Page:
The trouble with painting in a pad of lovely watercolour paper is that each painting ends up the same format and size. Sure you might paint one landscape and one portrait, but until you finish that book, they are all identical.
Actually some subjects need to be square; some need to be tall and thin, some need to be wide. If you always consider what you want to get across in a painting, then you will naturally consider size and format. Is it the soaring heights of the mountain, or the amazing detail of a feather? Is it awe at the power of an elephant or joy of a first primrose? These emotional reactions might be heightened by picking a different size and proportion to the norm.
These negatively painted autumn leaves worked on a horizontal format:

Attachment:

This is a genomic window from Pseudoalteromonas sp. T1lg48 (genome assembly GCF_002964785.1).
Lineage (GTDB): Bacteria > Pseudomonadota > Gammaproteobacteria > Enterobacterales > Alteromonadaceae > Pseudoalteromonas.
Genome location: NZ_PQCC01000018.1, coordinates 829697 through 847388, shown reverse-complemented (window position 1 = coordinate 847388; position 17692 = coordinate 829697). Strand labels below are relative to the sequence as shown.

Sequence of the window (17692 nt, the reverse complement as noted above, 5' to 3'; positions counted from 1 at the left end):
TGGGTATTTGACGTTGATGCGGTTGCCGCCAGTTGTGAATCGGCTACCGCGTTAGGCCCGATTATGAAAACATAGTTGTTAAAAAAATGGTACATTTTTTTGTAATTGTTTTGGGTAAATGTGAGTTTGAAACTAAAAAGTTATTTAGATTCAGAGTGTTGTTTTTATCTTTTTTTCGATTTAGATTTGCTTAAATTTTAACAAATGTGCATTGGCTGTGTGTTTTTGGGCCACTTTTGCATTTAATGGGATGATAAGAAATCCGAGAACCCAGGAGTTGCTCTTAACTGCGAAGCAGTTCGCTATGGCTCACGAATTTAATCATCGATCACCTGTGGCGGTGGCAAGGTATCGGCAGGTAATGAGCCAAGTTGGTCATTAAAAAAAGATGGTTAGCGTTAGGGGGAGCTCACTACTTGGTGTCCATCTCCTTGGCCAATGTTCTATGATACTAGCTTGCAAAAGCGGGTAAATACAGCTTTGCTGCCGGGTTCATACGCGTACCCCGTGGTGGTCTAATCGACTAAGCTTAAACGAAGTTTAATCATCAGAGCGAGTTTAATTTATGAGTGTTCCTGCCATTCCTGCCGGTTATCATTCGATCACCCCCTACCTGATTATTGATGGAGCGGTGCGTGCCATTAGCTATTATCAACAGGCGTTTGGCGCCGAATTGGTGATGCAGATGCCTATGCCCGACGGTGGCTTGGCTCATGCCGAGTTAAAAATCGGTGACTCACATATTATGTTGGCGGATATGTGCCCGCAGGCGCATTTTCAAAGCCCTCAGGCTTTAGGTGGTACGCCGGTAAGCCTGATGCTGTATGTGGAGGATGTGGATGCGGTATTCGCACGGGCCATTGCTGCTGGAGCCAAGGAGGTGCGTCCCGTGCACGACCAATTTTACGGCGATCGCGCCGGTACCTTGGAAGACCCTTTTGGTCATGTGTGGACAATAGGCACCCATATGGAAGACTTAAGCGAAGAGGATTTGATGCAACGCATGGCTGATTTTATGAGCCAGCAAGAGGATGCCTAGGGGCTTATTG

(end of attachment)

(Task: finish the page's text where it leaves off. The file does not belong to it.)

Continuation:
This delphinium spire cried out to be tall and thin, didn’t it??
For this reason, I like to buy my paper in loose sheets which forces me to consider size and format for each and every subject.
I therefore was nasty to my class this week and set them the challenge of painting a circular picture – just to shake them up a little. It could be of a circular subect eg a nest. It could be a normal subject, just painted in a circle. It could be a subject adapted and distorted to make the most of the circular format. I didn’t mind. Just no rectangles!
They rose to the challenge beautifully – from a nest of baby squirrels, to the swirl of the Milky Way: